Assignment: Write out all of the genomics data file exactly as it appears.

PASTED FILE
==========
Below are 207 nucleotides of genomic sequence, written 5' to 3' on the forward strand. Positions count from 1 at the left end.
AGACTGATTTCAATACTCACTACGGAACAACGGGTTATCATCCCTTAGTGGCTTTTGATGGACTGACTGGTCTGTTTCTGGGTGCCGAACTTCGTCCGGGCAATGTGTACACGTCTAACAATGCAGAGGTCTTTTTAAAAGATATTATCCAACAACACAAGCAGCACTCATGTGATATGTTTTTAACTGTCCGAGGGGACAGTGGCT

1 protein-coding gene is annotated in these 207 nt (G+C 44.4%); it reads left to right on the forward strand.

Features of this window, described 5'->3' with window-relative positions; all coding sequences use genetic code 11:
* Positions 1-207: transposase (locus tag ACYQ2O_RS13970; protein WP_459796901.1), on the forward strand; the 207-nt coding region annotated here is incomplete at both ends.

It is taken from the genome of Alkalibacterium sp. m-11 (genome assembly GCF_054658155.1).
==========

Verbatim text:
Below are 207 nucleotides of genomic sequence, written 5' to 3' on the forward strand. Positions count from 1 at the left end.
AGACTGATTTCAATACTCACTACGGAACAACGGGTTATCATCCCTTAGTGGCTTTTGATGGACTGACTGGTCTGTTTCTGGGTGCCGAACTTCGTCCGGGCAATGTGTACACGTCTAACAATGCAGAGGTCTTTTTAAAAGATATTATCCAACAACACAAGCAGCACTCATGTGATATGTTTTTAACTGTCCGAGGGGACAGTGGCT

1 protein-coding gene is annotated in these 207 nt (G+C 44.4%); it reads left to right on the forward strand.

Features of this window, described 5'->3' with window-relative positions; all coding sequences use genetic code 11:
* Positions 1-207: transposase (locus tag ACYQ2O_RS13970; protein WP_459796901.1), on the forward strand; the 207-nt coding region annotated here is incomplete at both ends.

It is taken from the genome of Alkalibacterium sp. m-11 (genome assembly GCF_054658155.1).